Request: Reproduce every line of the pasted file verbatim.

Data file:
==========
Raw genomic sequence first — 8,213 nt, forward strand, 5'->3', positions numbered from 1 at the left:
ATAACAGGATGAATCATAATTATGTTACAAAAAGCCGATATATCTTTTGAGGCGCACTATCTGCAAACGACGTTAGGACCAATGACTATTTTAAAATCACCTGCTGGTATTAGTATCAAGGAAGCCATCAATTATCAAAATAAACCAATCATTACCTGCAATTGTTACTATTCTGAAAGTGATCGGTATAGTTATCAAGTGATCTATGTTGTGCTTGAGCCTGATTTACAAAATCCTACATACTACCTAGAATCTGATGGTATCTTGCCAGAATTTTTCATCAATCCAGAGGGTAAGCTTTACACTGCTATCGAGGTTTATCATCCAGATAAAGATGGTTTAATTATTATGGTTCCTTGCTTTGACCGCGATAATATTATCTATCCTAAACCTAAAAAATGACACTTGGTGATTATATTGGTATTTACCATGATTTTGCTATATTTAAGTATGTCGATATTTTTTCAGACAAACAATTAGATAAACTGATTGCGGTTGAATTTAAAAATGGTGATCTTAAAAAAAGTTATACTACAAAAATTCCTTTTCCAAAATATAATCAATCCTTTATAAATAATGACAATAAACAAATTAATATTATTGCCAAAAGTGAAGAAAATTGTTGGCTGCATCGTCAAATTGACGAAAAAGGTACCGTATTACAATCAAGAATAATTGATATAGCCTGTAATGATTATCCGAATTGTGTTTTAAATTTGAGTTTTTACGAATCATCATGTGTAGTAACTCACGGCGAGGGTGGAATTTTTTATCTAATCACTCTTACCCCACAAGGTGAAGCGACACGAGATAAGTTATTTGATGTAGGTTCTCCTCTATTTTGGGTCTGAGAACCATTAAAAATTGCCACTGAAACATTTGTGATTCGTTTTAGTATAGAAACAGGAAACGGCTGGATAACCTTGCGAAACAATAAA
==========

Raw genomic sequence first — 8,213 nt, forward strand, 5'->3', positions numbered from 1 at the left:
ATAACAGGATGAATCATAATTATGTTACAAAAAGCCGATATATCTTTTGAGGCGCACTATCTGCAAACGACGTTAGGACCAATGACTATTTTAAAATCACCTGCTGGTATTAGTATCAAGGAAGCCATCAATTATCAAAATAAACCAATCATTACCTGCAATTGTTACTATTCTGAAAGTGATCGGTATAGTTATCAAGTGATCTATGTTGTGCTTGAGCCTGATTTACAAAATCCTACATACTACCTAGAATCTGATGGTATCTTGCCAGAATTTTTCATCAATCCAGAGGGTAAGCTTTACACTGCTATCGAGGTTTATCATCCAGATAAAGATGGTTTAATTATTATGGTTCCTTGCTTTGACCGCGATAATATTATCTATCCTAAACCTAAAAAATGACACTTGGTGATTATATTGGTATTTACCATGATTTTGCTATATTTAAGTATGTCGATATTTTTTCAGACAAACAATTAGATAAACTGATTGCGGTTGAATTTAAAAATGGTGATCTTAAAAAAAGTTATACTACAAAAATTCCTTTTCCAAAATATAATCAATCCTTTATAAATAATGACAATAAACAAATTAATATTATTGCCAAAAGTGAAGAAAATTGTTGGCTGCATCGTCAAATTGACGAAAAAGGTACCGTATTACAATCAAGAATAATTGATATAGCCTGTAATGATTATCCGAATTGTGTTTTAAATTTGAGTTTTTACGAATCATCATGTGTAGTAACTCACGGCGAGGGTGGAATTTTTTATCTAATCACTCTTACCCCACAAGGTGAAGCGACACGAGATAAGTTATTTGATGTAGGTTCTCCTCTATTTTGGGTCTGAGAACCATTAAAAATTGCCACTGAAACATTTGTGATTCGTTTTAGTATAGAAACAGGAAACGGCTGGATAACCTTGCGAAACAATAAA